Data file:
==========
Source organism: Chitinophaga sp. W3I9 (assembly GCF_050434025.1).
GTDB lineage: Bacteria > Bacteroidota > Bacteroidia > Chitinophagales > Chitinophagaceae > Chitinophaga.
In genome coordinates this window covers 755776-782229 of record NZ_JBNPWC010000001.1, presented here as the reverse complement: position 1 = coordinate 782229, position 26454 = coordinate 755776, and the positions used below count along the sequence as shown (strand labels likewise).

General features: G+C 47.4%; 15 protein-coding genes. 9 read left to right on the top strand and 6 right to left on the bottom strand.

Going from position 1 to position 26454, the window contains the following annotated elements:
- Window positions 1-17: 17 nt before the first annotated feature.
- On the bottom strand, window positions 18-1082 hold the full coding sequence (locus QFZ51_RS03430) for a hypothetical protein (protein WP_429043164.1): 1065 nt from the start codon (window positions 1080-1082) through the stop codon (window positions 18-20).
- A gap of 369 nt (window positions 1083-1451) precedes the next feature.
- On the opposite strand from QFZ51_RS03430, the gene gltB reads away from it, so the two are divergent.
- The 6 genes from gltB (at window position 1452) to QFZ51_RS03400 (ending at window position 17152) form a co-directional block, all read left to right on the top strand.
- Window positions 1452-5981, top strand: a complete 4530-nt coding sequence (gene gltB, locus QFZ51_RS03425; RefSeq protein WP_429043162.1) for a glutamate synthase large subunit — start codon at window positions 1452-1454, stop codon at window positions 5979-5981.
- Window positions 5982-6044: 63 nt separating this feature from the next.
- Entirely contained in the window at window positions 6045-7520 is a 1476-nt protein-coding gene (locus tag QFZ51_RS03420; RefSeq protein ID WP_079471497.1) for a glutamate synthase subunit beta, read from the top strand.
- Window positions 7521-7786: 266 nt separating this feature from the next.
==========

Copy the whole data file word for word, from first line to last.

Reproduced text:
Source organism: Chitinophaga sp. W3I9 (assembly GCF_050434025.1).
GTDB lineage: Bacteria > Bacteroidota > Bacteroidia > Chitinophagales > Chitinophagaceae > Chitinophaga.
In genome coordinates this window covers 755776-782229 of record NZ_JBNPWC010000001.1, presented here as the reverse complement: position 1 = coordinate 782229, position 26454 = coordinate 755776, and the positions used below count along the sequence as shown (strand labels likewise).

General features: G+C 47.4%; 15 protein-coding genes. 9 read left to right on the top strand and 6 right to left on the bottom strand.

Going from position 1 to position 26454, the window contains the following annotated elements:
- Window positions 1-17: 17 nt before the first annotated feature.
- On the bottom strand, window positions 18-1082 hold the full coding sequence (locus QFZ51_RS03430) for a hypothetical protein (protein WP_429043164.1): 1065 nt from the start codon (window positions 1080-1082) through the stop codon (window positions 18-20).
- A gap of 369 nt (window positions 1083-1451) precedes the next feature.
- On the opposite strand from QFZ51_RS03430, the gene gltB reads away from it, so the two are divergent.
- The 6 genes from gltB (at window position 1452) to QFZ51_RS03400 (ending at window position 17152) form a co-directional block, all read left to right on the top strand.
- Window positions 1452-5981, top strand: a complete 4530-nt coding sequence (gene gltB, locus QFZ51_RS03425; RefSeq protein WP_429043162.1) for a glutamate synthase large subunit — start codon at window positions 1452-1454, stop codon at window positions 5979-5981.
- Window positions 5982-6044: 63 nt separating this feature from the next.
- Entirely contained in the window at window positions 6045-7520 is a 1476-nt protein-coding gene (locus tag QFZ51_RS03420; RefSeq protein ID WP_079471497.1) for a glutamate synthase subunit beta, read from the top strand.
- Window positions 7521-7786: 266 nt separating this feature from the next.